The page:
News & Insights

Interplay Of The Ada And Returning High Risk Employees To Work During Covid 19

The Equal Employment Opportunity Commission (“EEOC”) has clarified a question that has been playing on the minds of employees and employers alike: during the COVID-19 pandemic, how does the ADA apply to workers who do not want to return to the workplace because they are “high risk?”  If an employee, who has a medical condition identified by the Center for Disease Control (“CDC”) that puts him or her at greater risk of severe illness from COVID-19 infection, requests a reasonable accommodation, the employer should provide the reasonable accommodation. If the employee does not request a reasonable accommodation, the ADA does not require that the employer take action.

The ADA does not allow employers to take any adverse action against an employee solely because the employee has a disability that the CDC identifies as potentially placing them at “higher risk” for severe illness if they contract COVID-19. Adverse actions, such as excluding the employee from the workplace or terminating the employee, are not allowed unless the employee’s disability poses a “direct threat” to their health that cannot be eliminated or reduced by reasonable accommodation.

The “direct threat” requirement is a high standard. The employee’s disability must pose a significant risk of substantial harm to his or her own health under 29 C.F.R. § 1630.2(r). A direct threat assessment cannot be based solely on the condition being on the CDC’s list. Rather, the determination must be an individualized assessment based on a reasonable medical judgment about the employee’s disability using the most current medical knowledge and best available objective evidence.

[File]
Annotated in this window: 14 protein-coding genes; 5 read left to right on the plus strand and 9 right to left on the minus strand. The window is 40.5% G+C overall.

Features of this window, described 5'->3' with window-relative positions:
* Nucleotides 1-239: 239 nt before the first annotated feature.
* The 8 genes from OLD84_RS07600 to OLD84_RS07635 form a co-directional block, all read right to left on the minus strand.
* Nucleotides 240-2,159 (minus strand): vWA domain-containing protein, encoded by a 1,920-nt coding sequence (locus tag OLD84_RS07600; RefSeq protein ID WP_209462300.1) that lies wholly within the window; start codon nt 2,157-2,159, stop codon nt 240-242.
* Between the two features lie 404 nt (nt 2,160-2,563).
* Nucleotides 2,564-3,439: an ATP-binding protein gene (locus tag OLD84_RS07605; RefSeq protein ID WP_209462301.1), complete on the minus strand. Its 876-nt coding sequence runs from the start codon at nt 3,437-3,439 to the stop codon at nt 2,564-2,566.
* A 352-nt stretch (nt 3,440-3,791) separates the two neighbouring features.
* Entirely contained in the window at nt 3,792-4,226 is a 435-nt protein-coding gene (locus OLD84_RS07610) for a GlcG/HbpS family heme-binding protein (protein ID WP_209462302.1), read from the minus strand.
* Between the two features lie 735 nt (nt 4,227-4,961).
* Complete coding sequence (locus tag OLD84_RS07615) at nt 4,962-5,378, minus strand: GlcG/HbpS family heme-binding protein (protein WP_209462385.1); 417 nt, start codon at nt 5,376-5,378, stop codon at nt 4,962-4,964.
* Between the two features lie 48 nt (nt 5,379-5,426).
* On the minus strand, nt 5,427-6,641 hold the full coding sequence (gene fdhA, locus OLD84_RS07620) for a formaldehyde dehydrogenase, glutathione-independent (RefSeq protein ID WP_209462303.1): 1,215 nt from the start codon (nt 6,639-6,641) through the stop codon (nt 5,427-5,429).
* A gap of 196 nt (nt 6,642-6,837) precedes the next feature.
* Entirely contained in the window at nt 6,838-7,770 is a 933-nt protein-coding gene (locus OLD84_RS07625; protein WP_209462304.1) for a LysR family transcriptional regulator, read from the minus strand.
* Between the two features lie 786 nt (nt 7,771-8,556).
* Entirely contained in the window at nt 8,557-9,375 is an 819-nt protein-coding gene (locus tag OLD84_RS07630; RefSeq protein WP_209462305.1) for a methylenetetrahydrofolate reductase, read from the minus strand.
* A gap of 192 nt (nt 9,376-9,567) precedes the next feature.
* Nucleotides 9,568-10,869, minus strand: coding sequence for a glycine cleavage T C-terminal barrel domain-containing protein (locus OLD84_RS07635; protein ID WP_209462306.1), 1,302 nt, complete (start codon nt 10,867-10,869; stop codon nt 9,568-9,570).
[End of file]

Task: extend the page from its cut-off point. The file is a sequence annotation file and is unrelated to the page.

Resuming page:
The ADA requires an employer to consider: (1) the duration of the risk; (2) the nature and severity of the potential harm; (3) the likelihood that the potential harm will occur; and (4) the imminence of the potential harm. Analysis of these factors will likely include considerations based on the severity of the pandemic in the particular area, the employee’s own health, and the employee’s job duties. Measures that an employer may be taking in general to protect all workers, such as mandatory social distancing, also would be relevant.

Even if an employer determines that an employee’s disability poses a direct threat to his or her own health, the employer still cannot exclude the employee from the workplace, or take any adverse action, unless there is no way to provide a reasonable accommodation. If an employee’s disability puts them at “higher risk of severe infection,” employers should consult with a labor and employment law attorney to determine the best course of action to mitigate risk.